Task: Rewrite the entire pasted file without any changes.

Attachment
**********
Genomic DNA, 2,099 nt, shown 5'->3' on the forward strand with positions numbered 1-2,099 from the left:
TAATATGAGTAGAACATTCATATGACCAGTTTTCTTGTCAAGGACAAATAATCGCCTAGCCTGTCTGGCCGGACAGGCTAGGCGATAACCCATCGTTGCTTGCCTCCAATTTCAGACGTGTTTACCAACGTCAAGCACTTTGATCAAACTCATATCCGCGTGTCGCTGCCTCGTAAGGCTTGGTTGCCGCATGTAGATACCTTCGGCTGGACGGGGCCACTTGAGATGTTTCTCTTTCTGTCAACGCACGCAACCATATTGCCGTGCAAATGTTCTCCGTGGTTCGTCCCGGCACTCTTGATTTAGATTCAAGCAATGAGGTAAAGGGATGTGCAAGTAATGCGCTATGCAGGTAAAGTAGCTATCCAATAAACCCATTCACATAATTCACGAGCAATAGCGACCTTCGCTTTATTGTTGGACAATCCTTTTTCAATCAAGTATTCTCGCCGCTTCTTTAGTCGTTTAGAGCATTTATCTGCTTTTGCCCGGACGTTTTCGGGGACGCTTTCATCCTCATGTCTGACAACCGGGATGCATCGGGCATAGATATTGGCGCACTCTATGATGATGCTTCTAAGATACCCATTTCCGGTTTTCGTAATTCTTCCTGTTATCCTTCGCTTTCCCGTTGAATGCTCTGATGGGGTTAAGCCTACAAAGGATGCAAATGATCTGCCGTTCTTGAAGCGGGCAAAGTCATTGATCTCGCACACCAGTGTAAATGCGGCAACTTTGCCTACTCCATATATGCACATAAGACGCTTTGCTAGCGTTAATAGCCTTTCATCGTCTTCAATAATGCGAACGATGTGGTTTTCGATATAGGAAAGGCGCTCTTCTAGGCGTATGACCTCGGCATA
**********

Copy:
Genomic DNA, 2,099 nt, shown 5'->3' on the forward strand with positions numbered 1-2,099 from the left:
TAATATGAGTAGAACATTCATATGACCAGTTTTCTTGTCAAGGACAAATAATCGCCTAGCCTGTCTGGCCGGACAGGCTAGGCGATAACCCATCGTTGCTTGCCTCCAATTTCAGACGTGTTTACCAACGTCAAGCACTTTGATCAAACTCATATCCGCGTGTCGCTGCCTCGTAAGGCTTGGTTGCCGCATGTAGATACCTTCGGCTGGACGGGGCCACTTGAGATGTTTCTCTTTCTGTCAACGCACGCAACCATATTGCCGTGCAAATGTTCTCCGTGGTTCGTCCCGGCACTCTTGATTTAGATTCAAGCAATGAGGTAAAGGGATGTGCAAGTAATGCGCTATGCAGGTAAAGTAGCTATCCAATAAACCCATTCACATAATTCACGAGCAATAGCGACCTTCGCTTTATTGTTGGACAATCCTTTTTCAATCAAGTATTCTCGCCGCTTCTTTAGTCGTTTAGAGCATTTATCTGCTTTTGCCCGGACGTTTTCGGGGACGCTTTCATCCTCATGTCTGACAACCGGGATGCATCGGGCATAGATATTGGCGCACTCTATGATGATGCTTCTAAGATACCCATTTCCGGTTTTCGTAATTCTTCCTGTTATCCTTCGCTTTCCCGTTGAATGCTCTGATGGGGTTAAGCCTACAAAGGATGCAAATGATCTGCCGTTCTTGAAGCGGGCAAAGTCATTGATCTCGCACACCAGTGTAAATGCGGCAACTTTGCCTACTCCATATATGCACATAAGACGCTTTGCTAGCGTTAATAGCCTTTCATCGTCTTCAATAATGCGAACGATGTGGTTTTCGATATAGGAAAGGCGCTCTTCTAGGCGTATGACCTCGGCATA